- 1 to 3 years: 7 mg
- 4 to 8 years: 12 mg
- 9 to 13 years: 23 mg
- 14 to 18 years: 34 mg
- 19+ years: 40 mg
Excessive zinc supplementation can lead to zinc toxicity that can cause symptoms including abdominal cramps, nausea and vomiting, diarrhea, headaches, loss of appetite, reduced HDL cholesterol (good cholesterol) levels and reduced immune function.
Too much zinc can interfere with the absorption of other essential nutrients such as iron and copper and result in deficiencies. Consuming high doses of zinc for a long period can cause liver damage, brain disease, kidney and heart failure or even death.
Zinc can also negatively interact with certain medications such as tetracycline antibiotics or quinolone, penicillamine or thiazide diuretics. Zinc may prevent these medications from working effectively. Using zinc products such as nasal sprays can increase the risk of losing your sense of smell and sometimes even permanently.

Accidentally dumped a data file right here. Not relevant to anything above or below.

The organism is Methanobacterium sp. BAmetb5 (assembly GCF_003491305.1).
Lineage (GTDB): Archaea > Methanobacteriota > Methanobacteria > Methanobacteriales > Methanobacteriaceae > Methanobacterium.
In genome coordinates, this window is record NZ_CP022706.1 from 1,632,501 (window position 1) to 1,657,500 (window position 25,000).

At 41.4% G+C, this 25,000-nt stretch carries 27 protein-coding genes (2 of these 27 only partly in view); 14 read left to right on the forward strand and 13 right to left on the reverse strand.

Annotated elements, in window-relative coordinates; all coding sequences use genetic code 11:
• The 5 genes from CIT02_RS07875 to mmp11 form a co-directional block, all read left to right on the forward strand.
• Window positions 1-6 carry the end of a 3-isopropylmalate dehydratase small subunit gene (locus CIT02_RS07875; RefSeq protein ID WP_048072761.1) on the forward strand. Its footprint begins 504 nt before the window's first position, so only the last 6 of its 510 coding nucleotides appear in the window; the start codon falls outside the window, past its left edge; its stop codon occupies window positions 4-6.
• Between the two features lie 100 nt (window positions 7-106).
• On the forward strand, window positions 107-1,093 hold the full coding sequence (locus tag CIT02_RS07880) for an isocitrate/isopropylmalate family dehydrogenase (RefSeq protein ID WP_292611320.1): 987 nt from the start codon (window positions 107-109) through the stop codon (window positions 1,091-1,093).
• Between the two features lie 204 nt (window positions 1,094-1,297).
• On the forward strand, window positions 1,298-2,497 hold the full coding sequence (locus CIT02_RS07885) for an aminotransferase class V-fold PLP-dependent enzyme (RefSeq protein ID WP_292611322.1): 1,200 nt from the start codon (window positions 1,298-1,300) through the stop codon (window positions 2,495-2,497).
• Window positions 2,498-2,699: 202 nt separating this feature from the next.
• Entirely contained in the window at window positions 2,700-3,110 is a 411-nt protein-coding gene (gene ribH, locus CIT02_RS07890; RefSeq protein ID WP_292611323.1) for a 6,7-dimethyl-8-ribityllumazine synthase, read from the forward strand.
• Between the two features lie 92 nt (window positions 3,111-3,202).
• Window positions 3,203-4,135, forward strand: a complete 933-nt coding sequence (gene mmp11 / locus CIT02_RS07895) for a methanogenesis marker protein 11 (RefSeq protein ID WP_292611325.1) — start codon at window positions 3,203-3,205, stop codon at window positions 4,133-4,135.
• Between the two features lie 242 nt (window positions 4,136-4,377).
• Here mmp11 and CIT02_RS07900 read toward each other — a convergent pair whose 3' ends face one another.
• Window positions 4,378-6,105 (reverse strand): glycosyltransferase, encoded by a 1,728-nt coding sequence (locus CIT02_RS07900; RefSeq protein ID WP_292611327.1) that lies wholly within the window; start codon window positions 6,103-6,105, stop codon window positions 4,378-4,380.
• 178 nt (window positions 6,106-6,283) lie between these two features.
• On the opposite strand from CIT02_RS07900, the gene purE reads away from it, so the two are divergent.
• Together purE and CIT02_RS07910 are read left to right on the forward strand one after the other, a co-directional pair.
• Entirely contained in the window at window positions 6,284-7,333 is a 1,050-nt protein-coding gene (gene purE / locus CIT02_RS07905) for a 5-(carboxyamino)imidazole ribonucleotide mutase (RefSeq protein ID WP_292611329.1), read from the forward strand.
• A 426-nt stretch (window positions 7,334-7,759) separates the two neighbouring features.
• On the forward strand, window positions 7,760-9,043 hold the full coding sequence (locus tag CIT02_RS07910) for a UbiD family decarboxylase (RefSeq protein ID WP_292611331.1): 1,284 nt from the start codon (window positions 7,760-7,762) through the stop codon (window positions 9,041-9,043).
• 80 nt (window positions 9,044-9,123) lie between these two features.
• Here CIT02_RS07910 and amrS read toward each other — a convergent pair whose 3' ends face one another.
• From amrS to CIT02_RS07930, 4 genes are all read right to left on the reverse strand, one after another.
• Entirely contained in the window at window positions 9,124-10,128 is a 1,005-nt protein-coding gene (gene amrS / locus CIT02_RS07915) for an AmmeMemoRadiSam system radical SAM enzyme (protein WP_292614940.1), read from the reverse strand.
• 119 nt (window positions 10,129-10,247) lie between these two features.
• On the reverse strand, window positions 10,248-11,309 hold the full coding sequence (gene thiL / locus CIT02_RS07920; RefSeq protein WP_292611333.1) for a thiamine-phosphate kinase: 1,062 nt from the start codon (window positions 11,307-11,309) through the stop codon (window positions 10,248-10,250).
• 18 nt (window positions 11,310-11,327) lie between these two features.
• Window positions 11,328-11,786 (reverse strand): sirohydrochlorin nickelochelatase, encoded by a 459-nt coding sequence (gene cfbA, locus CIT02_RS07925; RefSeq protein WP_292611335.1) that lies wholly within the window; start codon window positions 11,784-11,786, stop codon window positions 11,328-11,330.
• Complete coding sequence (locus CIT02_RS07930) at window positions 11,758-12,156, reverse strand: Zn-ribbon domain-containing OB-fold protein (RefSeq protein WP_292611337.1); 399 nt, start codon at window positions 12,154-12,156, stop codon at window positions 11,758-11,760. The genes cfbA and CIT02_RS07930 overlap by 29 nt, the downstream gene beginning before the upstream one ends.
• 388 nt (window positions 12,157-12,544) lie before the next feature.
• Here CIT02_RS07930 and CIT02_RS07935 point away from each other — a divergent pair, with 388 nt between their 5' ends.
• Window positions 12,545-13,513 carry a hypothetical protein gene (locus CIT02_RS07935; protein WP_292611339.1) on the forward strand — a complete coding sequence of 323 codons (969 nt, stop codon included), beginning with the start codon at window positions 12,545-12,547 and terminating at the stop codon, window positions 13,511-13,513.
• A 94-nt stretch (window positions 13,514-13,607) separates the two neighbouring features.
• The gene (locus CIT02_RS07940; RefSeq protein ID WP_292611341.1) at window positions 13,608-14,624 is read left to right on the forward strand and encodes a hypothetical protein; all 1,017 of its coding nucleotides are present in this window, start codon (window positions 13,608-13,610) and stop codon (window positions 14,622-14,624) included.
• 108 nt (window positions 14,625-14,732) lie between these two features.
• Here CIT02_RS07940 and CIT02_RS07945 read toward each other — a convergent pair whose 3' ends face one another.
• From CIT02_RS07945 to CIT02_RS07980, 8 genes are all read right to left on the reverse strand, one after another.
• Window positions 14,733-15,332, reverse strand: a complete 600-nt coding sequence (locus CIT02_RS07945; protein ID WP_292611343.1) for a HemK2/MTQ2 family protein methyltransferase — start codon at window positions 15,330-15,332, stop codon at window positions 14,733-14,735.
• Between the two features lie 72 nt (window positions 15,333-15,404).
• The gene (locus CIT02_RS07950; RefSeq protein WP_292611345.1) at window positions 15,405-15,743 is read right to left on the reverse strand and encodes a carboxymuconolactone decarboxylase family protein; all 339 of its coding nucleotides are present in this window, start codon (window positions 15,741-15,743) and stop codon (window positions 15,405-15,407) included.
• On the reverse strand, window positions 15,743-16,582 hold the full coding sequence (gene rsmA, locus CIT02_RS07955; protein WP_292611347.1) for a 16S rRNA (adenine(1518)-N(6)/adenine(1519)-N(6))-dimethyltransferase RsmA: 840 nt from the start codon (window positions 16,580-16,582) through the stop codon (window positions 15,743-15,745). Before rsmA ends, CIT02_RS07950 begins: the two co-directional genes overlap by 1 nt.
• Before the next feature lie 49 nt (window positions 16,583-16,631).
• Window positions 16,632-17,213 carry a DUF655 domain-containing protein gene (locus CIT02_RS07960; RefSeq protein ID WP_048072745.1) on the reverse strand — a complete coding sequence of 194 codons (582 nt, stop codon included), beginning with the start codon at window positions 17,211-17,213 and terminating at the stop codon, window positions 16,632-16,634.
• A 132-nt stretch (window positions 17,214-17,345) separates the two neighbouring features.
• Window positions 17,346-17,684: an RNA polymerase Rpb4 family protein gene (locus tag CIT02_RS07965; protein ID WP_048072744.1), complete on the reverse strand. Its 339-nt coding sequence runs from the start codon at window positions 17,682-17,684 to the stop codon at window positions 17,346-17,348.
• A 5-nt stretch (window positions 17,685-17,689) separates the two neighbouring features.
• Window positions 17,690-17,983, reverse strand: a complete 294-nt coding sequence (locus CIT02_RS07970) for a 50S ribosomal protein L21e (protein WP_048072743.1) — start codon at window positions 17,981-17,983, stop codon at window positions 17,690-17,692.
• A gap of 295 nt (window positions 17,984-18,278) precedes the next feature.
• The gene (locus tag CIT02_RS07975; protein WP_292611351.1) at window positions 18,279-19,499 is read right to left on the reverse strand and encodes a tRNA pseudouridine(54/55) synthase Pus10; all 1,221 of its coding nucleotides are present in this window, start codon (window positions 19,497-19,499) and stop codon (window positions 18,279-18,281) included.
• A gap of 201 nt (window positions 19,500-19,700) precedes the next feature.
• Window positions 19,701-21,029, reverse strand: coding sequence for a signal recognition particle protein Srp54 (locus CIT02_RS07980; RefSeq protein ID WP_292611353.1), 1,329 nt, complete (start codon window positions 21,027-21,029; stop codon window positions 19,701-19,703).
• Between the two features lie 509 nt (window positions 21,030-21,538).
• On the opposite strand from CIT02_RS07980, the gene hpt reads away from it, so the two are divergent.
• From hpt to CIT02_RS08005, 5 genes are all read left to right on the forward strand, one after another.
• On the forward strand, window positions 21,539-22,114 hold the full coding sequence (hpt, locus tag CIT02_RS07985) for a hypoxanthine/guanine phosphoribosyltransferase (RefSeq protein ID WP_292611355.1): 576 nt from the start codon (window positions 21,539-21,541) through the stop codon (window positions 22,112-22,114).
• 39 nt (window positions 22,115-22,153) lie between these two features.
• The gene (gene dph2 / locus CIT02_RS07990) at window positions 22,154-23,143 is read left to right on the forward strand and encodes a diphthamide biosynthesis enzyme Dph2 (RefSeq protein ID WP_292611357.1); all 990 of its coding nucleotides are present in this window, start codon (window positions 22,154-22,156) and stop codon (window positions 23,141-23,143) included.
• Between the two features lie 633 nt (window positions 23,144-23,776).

Benefits From Taking Zinc: Wrapping Up
In conclusion, zinc is vital for many body functions, including immune function, growth and development, DNA synthesis and metabolism. The RDI of zinc is 8 mg for women and 11 mg for men and is best if you get it via your diet.
Most animal-based foods have higher levels of bioavailable zinc, but if you don’t eat meat, then you should focus on plant-based foods that are rich in protein like oats, beans, nuts, seeds, etc.
However, if you are a senior or suffer from any disease that prevents the proper absorption of zinc, then you may require to take a zinc supplement. But when using supplements, you must be careful and stick to the recommended doses, not exceeding 40 mg per day because high quantities of zinc can be toxic and have serious side effects. Consult your doctor before taking any supplements.